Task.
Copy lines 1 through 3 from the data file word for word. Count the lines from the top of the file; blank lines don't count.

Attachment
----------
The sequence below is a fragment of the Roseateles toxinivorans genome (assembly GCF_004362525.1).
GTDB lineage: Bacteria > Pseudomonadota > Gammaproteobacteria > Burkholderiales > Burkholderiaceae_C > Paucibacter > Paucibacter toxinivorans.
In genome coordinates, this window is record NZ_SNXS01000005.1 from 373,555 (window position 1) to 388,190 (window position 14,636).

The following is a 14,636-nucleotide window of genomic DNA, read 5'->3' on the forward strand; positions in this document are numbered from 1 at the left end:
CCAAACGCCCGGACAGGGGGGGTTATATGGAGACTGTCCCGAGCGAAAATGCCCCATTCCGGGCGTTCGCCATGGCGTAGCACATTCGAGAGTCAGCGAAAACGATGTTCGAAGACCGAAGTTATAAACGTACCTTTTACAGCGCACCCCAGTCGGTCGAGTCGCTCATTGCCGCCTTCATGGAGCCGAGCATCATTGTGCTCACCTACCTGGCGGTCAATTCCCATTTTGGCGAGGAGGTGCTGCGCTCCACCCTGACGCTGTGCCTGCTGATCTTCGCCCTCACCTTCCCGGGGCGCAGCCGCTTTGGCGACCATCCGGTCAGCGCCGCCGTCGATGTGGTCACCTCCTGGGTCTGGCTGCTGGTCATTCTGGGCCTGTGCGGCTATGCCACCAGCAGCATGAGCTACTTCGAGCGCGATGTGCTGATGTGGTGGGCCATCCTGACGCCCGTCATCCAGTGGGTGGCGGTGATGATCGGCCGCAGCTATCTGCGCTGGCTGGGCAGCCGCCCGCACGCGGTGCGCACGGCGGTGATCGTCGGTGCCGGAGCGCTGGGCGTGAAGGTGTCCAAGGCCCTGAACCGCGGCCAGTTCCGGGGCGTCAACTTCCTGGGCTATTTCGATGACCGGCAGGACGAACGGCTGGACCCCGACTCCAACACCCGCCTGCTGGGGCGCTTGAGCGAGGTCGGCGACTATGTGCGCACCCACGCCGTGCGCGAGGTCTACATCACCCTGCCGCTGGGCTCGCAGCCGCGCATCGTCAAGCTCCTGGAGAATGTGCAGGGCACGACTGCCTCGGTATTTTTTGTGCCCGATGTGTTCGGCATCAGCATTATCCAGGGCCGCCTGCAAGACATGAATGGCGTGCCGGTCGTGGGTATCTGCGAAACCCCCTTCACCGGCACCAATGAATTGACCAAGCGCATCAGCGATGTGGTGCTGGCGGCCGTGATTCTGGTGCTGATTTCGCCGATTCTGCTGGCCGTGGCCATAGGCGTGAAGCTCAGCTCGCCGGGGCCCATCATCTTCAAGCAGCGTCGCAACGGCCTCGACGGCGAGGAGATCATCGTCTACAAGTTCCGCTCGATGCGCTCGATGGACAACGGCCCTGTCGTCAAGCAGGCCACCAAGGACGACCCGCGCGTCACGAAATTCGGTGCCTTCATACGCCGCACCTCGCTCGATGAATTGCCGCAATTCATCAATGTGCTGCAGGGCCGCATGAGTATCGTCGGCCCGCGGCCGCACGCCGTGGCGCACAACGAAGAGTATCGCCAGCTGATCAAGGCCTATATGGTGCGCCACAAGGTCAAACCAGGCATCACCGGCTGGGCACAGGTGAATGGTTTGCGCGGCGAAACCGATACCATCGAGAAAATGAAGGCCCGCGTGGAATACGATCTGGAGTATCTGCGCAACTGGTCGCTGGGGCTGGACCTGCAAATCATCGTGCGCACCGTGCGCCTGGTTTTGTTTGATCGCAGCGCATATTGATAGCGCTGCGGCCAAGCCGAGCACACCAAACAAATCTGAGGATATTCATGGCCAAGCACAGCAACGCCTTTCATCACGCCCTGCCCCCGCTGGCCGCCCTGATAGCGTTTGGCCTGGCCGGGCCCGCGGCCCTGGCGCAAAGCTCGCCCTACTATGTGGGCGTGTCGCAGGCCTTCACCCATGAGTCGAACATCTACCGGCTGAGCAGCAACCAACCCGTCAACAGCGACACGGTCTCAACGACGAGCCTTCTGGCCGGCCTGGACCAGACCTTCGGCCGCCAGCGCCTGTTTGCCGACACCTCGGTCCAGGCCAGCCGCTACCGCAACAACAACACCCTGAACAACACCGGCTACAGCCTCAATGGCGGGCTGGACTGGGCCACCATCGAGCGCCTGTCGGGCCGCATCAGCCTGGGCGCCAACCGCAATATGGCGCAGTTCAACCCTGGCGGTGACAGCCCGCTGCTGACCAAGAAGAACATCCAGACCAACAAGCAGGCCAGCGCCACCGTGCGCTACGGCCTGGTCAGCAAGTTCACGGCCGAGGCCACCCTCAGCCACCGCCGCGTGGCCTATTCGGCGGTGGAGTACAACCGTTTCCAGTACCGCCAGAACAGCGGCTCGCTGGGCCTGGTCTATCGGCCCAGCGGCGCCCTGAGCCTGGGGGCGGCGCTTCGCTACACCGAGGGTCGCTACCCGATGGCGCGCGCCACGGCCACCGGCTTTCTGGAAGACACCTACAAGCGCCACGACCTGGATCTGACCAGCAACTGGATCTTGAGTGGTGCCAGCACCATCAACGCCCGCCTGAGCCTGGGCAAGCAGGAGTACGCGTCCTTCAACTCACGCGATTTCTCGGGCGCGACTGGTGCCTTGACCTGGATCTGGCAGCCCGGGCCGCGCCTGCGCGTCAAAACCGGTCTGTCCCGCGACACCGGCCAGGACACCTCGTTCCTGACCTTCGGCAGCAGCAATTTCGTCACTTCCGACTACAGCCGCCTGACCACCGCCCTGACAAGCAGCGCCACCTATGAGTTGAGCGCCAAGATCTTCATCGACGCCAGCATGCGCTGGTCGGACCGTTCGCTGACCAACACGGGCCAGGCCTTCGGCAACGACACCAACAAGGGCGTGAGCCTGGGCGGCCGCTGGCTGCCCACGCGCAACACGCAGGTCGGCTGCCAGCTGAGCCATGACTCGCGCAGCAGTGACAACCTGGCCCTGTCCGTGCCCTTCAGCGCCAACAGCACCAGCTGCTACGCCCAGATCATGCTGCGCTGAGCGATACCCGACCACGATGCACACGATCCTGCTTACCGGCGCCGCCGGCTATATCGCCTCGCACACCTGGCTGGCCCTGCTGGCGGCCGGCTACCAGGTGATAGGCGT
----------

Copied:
The sequence below is a fragment of the Roseateles toxinivorans genome (assembly GCF_004362525.1).
GTDB lineage: Bacteria > Pseudomonadota > Gammaproteobacteria > Burkholderiales > Burkholderiaceae_C > Paucibacter > Paucibacter toxinivorans.
In genome coordinates, this window is record NZ_SNXS01000005.1 from 373,555 (window position 1) to 388,190 (window position 14,636).